Thompson had a long, distinguished career in BBC journalism and speaks from experience. I could not help reflect, though, that his journalists created as well as suffered from the new world he bemoans. At the very least, they colluded.
Yet here we are, in a media age of infantalised debate and crude online comments attacking anyone we don’t agree with. The book shows that the study of rhetoric would make us all better citizens and, maybe, less susceptible to being taken in by the spin and misinformation of others. This book is a good place to start the fight back against the forces of ignorance.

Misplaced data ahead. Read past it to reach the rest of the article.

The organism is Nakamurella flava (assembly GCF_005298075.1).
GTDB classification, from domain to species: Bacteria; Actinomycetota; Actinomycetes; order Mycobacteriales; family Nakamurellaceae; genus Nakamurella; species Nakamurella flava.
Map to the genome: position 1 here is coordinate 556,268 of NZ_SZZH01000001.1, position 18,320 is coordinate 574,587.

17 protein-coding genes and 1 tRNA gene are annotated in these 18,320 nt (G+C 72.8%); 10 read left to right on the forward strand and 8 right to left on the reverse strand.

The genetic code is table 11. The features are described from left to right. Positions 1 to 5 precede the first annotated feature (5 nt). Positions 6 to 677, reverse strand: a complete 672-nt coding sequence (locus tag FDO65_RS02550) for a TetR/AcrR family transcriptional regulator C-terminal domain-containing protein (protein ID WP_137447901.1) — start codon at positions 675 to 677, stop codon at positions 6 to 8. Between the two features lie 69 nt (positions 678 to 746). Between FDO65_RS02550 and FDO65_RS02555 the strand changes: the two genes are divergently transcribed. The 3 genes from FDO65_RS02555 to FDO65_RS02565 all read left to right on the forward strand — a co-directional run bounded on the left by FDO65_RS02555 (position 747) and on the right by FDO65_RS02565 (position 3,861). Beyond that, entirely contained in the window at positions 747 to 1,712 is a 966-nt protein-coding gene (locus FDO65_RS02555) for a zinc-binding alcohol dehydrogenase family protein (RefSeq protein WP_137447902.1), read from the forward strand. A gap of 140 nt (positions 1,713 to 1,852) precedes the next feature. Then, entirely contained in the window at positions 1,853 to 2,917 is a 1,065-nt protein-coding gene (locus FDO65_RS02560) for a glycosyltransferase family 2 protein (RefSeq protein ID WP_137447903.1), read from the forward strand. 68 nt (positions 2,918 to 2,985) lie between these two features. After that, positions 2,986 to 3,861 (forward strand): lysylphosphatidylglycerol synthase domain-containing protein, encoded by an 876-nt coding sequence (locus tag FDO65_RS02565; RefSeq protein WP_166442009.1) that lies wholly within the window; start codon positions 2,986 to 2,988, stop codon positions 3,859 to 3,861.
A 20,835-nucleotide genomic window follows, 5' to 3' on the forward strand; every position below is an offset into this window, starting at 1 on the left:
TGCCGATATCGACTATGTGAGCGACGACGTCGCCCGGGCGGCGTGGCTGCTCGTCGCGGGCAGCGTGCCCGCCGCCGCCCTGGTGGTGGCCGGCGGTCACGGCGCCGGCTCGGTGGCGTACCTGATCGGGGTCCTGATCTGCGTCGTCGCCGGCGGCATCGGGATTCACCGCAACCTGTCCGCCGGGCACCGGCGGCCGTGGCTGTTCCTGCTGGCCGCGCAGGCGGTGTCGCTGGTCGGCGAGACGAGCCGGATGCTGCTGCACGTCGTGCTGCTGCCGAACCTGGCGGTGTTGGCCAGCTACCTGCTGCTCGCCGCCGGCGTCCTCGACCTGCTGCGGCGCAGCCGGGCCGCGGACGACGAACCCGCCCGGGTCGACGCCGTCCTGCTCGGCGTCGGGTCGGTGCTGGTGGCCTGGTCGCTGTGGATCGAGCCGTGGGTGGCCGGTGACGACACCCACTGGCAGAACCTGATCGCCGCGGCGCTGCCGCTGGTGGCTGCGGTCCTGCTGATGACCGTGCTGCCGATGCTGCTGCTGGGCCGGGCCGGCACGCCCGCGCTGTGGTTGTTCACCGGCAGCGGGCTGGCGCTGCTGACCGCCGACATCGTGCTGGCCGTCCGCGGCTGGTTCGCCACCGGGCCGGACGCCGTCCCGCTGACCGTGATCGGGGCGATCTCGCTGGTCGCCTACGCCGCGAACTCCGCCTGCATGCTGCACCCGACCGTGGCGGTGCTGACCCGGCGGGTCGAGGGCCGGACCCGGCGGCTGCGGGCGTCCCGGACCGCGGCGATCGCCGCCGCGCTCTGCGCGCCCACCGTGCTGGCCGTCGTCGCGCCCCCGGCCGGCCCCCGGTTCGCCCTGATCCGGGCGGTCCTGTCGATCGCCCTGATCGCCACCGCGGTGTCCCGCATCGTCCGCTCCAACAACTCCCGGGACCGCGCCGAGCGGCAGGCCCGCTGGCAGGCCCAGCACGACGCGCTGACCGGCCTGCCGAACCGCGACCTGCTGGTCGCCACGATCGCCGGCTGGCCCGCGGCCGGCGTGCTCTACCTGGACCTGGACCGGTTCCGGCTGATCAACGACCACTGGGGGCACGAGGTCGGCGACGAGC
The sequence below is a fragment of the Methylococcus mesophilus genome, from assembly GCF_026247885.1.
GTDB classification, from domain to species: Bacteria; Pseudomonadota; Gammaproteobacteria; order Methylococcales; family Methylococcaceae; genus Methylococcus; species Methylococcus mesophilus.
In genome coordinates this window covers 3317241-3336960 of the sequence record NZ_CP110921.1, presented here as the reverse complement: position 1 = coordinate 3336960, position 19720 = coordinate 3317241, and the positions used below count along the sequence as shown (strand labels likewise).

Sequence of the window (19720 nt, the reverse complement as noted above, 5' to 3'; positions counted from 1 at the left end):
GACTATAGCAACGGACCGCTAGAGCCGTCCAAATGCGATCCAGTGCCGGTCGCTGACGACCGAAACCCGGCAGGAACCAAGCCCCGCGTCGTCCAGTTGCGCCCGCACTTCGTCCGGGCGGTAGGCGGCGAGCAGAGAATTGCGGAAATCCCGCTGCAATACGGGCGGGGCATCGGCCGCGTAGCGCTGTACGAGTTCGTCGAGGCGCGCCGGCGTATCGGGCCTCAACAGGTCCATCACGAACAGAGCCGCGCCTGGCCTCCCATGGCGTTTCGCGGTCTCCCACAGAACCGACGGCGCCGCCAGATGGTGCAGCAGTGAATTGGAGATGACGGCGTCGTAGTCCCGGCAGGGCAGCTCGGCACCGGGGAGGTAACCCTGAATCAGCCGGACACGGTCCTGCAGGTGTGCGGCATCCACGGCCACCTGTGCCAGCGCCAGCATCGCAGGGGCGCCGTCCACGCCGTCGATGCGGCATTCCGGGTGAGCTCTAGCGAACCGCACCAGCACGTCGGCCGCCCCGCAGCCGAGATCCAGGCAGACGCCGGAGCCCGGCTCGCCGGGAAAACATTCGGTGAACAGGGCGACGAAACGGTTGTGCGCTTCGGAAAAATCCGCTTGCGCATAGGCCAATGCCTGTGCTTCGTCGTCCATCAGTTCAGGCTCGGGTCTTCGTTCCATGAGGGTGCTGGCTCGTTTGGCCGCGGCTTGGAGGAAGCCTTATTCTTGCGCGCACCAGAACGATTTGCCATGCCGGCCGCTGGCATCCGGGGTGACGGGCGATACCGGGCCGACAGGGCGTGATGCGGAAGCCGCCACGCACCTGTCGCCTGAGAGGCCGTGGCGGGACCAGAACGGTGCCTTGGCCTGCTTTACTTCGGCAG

Alan Whicker was a presence on television throughout my childhood and well into my young adulthood. His career on British television stretched from the 50s to the 90s with some appearances on radio and television in this century, mostly reminiscences and nostalgic returns to locations of earlier films.
The series that stuck in my mind the most was the 1985 one that focused on British people who lived and worked in the USA. It had the sub-title ‘Living with Uncle Sam’ and each episode featured three or four people. Whicker visited each and interviewed them. It was in this series that I realised that Americans did not have Boxing Day, a situation that seemed worthy of some sympathy.